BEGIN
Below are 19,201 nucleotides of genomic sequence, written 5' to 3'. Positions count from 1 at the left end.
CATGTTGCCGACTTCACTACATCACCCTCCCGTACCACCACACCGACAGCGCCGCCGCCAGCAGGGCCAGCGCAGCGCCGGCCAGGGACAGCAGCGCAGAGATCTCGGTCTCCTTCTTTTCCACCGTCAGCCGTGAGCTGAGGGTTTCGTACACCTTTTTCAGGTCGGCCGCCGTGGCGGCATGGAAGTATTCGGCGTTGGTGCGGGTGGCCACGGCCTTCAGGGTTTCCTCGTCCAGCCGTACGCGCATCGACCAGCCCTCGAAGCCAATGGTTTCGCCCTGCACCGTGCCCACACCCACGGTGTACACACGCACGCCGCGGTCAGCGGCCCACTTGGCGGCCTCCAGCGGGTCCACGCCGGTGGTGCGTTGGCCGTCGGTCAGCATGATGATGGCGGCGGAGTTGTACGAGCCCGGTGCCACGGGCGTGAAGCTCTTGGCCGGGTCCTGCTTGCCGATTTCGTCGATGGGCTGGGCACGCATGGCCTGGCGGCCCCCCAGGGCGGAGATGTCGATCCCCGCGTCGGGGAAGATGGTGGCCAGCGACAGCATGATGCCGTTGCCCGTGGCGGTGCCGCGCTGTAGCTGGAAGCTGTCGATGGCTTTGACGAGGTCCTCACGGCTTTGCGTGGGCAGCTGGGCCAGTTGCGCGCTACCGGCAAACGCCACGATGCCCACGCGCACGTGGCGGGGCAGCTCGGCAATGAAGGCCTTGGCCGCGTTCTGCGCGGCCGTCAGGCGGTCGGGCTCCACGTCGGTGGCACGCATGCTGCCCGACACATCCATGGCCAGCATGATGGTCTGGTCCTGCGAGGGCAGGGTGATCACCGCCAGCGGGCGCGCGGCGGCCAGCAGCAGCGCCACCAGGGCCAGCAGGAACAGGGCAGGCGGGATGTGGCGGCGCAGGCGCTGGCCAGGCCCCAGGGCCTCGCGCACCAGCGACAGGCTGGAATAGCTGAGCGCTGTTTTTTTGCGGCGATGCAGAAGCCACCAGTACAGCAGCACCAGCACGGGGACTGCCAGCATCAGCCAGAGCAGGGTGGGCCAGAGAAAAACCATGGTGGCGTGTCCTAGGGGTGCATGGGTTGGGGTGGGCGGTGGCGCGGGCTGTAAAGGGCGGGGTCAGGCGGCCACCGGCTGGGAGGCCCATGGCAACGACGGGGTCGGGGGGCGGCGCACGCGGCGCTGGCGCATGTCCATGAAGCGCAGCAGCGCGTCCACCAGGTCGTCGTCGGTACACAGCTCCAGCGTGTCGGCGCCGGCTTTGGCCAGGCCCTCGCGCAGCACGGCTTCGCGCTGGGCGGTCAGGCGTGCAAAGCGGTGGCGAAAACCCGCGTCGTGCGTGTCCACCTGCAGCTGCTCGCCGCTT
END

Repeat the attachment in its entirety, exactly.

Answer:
Below are 19,201 nucleotides of genomic sequence, written 5' to 3'. Positions count from 1 at the left end.
CATGTTGCCGACTTCACTACATCACCCTCCCGTACCACCACACCGACAGCGCCGCCGCCAGCAGGGCCAGCGCAGCGCCGGCCAGGGACAGCAGCGCAGAGATCTCGGTCTCCTTCTTTTCCACCGTCAGCCGTGAGCTGAGGGTTTCGTACACCTTTTTCAGGTCGGCCGCCGTGGCGGCATGGAAGTATTCGGCGTTGGTGCGGGTGGCCACGGCCTTCAGGGTTTCCTCGTCCAGCCGTACGCGCATCGACCAGCCCTCGAAGCCAATGGTTTCGCCCTGCACCGTGCCCACACCCACGGTGTACACACGCACGCCGCGGTCAGCGGCCCACTTGGCGGCCTCCAGCGGGTCCACGCCGGTGGTGCGTTGGCCGTCGGTCAGCATGATGATGGCGGCGGAGTTGTACGAGCCCGGTGCCACGGGCGTGAAGCTCTTGGCCGGGTCCTGCTTGCCGATTTCGTCGATGGGCTGGGCACGCATGGCCTGGCGGCCCCCCAGGGCGGAGATGTCGATCCCCGCGTCGGGGAAGATGGTGGCCAGCGACAGCATGATGCCGTTGCCCGTGGCGGTGCCGCGCTGTAGCTGGAAGCTGTCGATGGCTTTGACGAGGTCCTCACGGCTTTGCGTGGGCAGCTGGGCCAGTTGCGCGCTACCGGCAAACGCCACGATGCCCACGCGCACGTGGCGGGGCAGCTCGGCAATGAAGGCCTTGGCCGCGTTCTGCGCGGCCGTCAGGCGGTCGGGCTCCACGTCGGTGGCACGCATGCTGCCCGACACATCCATGGCCAGCATGATGGTCTGGTCCTGCGAGGGCAGGGTGATCACCGCCAGCGGGCGCGCGGCGGCCAGCAGCAGCGCCACCAGGGCCAGCAGGAACAGGGCAGGCGGGATGTGGCGGCGCAGGCGCTGGCCAGGCCCCAGGGCCTCGCGCACCAGCGACAGGCTGGAATAGCTGAGCGCTGTTTTTTTGCGGCGATGCAGAAGCCACCAGTACAGCAGCACCAGCACGGGGACTGCCAGCATCAGCCAGAGCAGGGTGGGCCAGAGAAAAACCATGGTGGCGTGTCCTAGGGGTGCATGGGTTGGGGTGGGCGGTGGCGCGGGCTGTAAAGGGCGGGGTCAGGCGGCCACCGGCTGGGAGGCCCATGGCAACGACGGGGTCGGGGGGCGGCGCACGCGGCGCTGGCGCATGTCCATGAAGCGCAGCAGCGCGTCCACCAGGTCGTCGTCGGTACACAGCTCCAGCGTGTCGGCGCCGGCTTTGGCCAGGCCCTCGCGCAGCACGGCTTCGCGCTGGGCGGTCAGGCGTGCAAAGCGGTGGCGAAAACCCGCGTCGTGCGTGTCCACCTGCAGCTGCTCGCCGCTT